Frequently Asked Questions about Cerebral Palsy
The Malpractice Law Firm Jack H. Olender & Associates, PC in Washington, D.C. focuses on helping cerebral palsy victims and their families.
Our firm won the nation’s first multi-million dollar obstetric malpractice verdict, and we have obtained, through trial or settlement, awards in excess of $1 million in each of more than 200 cases.
Please see our answers to commonly asked cerebral palsy questions. Do not hesitate to contact us for additional information.
Please see our answer within the Frequently Asked Questions about medical malpractice (How long do I have to bring suit?) for the general time limits commencing legal action which can be complicated and technical. The best way to determine the time limits for your unique case is to consult promptly with experienced malpractice counsel--one size does not fit all.
- How long will a cerebral palsy case take?
- Do all medical malpractice cases require expert testimony?
- What about other types of experts?
- How does cerebral palsy occur?
- How can I tell if a doctor is responsible for my child's cerebral palsy?
- Additional frequently asked questions
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At Jack H. Olender & Associates, PC, every case is approached as a team. Our attorneys’ combined 200 years of malpractice and injury law experience produce an indomitable resource for victims of avoidable tragedies.
Contact us to see the difference our exceptional medical malpractice and catastrophic personal injury attorneys can make in your case and in your life.
The firm generally works on a contingent (percentage) fee arrangement, so no legal fees are paid if money is not recovered on your behalf. We advance the costs of prosecuting your case. We practice in District of Columbia and Maryland courts.
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How long will a cerebral palsy case take?
It depends. The time is generally about the same in D.C. and Maryland. Usually it takes several months to gather all the necessary medical records and obtain expert opinions from specialists willing to testify under oath. Then, if the extent of the injuries is fairly obvious, at that point, notice of claim must be given. In Maryland, an expert’s report and certificate must also be filed. Once the notice is filed in D.C., a lawsuit cannot be filed until 90 days has expired. In Maryland, suit can be filed once the expert’s reports(s) and certificate(s) have been filed. In the very rare case where the malpractice is very clear, settlement may occur before the suit proceeds very far; usually, mediation with an impartial mediator acceptable to both sides is used.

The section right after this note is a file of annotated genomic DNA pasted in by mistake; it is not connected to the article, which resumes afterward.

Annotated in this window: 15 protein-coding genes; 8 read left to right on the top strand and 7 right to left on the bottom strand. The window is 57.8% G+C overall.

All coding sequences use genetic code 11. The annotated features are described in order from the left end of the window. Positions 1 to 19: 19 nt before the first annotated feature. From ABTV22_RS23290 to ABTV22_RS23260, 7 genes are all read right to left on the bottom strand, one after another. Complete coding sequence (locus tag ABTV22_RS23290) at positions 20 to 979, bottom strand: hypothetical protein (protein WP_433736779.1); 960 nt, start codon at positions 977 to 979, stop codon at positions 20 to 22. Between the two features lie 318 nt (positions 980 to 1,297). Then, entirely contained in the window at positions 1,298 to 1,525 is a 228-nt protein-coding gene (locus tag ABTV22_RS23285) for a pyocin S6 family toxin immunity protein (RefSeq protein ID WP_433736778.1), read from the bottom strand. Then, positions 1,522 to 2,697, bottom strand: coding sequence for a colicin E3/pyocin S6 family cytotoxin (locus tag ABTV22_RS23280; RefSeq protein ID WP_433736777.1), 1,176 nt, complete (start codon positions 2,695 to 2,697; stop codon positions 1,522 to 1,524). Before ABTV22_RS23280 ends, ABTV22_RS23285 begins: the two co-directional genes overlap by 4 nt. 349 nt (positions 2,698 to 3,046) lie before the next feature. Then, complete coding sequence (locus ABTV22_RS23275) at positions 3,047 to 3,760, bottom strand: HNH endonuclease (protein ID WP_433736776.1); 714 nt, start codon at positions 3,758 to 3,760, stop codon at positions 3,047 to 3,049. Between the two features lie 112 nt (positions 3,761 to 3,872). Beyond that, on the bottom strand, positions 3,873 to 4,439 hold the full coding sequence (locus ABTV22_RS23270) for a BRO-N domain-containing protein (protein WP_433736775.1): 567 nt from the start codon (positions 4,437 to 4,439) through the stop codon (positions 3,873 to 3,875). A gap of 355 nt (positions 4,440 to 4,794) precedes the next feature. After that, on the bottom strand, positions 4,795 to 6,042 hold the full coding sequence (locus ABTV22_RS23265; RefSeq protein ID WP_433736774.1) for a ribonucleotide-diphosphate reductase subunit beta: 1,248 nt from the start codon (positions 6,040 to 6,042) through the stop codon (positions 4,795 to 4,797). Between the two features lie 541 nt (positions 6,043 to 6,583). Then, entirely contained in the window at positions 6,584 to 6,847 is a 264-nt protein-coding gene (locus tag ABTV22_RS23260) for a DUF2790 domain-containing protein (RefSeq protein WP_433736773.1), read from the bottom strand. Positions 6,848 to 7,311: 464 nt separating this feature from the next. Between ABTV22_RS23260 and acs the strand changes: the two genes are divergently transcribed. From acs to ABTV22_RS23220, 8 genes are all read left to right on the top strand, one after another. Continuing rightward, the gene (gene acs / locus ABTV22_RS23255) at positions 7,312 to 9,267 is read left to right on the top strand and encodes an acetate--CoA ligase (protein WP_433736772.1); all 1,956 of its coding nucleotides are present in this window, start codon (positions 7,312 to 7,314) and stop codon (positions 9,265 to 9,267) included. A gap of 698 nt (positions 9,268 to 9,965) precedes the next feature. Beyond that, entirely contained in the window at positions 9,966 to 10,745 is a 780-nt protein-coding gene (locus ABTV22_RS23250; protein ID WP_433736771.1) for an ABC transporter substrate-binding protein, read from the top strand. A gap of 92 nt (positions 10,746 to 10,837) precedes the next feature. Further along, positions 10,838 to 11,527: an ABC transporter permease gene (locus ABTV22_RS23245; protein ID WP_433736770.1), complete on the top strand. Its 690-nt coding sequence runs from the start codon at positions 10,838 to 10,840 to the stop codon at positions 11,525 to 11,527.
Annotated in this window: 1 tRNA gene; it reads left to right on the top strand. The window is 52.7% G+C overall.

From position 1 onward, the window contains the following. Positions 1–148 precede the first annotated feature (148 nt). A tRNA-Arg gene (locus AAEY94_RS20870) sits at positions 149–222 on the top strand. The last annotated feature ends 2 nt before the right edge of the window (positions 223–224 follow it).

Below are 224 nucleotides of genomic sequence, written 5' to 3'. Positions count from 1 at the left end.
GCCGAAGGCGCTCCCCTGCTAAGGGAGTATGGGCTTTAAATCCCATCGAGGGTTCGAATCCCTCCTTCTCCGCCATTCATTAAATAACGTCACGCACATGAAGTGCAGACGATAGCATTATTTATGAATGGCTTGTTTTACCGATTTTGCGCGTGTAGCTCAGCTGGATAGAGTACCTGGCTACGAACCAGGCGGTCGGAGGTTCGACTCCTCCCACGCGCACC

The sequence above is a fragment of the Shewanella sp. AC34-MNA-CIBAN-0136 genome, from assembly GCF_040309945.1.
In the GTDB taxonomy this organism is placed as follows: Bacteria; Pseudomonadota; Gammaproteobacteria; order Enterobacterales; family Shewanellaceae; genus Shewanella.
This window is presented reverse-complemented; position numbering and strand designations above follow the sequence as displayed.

If there is no prompt settlement, the court gives a scheduling order and “discovery” begins. This means the parties provide documents to one another, answer written interrogatories under oath and take “depositions”– oral questioning under oath of parties, fact witnesses and expert witnesses by the lawyers before a “court reporter” who produces a written (and usually electronic) transcript, plus video may be used. Then, under D.C. rules, a compulsory mediation is held to try to settle the case. In Maryland, a mediation is usually held, but usually not compulsory. If not settled, a pretrial hearing before the judge is held and then the trial. Either side can file post-trial motions to seek a different result than the jury’s verdict, and either side can file an appeal to a higher court.
So how much time does this take? Our experience is that if the case is not settled before suit, it will take about 18 months to two years to go from the time suit is filed until trial. The time can be a little more or a little less. Our experience is that most of our cases usually settle somewhere along the way to trial. We believe the reasons we are able to settle—which eliminates the considerable gamble of a jury trial—are that we evaluate and select our cases carefully and we work them up and prepare them carefully so the defendants are willing to pay to eliminate their gamble.
Do all medical malpractice cases require expert testimony?
Expert testimony is almost always required to prove negligence and causation of damages. Licensed physicians who are familiar with the standard of accepted medical care for the type of specialty are required as witnesses to prove the case. The experts can establish what the standards were and how the defendant violated them and what damage was caused by the substandard care.
What about other types of experts?
We consult with experts in areas including pediatric neurology, perinatology, life care planning, therapy, physical medicine and rehabilitation, vocational rehabilitation, renovations to accommodate disabled person, and economics. Experts in disciplines other than medicine help us outline and recover all of your child’s current and future losses.
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Many birth injuries, such as cerebral palsy, occur when a doctor, nurse, midwife or other health care professional fails to adequately assess or respond to conditions and complications during a woman's pregnancy or delivery.
The most common causes of birth injuries include:
How can I tell whether a doctor is responsible for my child's cerebral palsy?
The only way to know is to contact a qualified cerebral palsy attorney who, along with medical experts, can thoroughly review your case and advise you.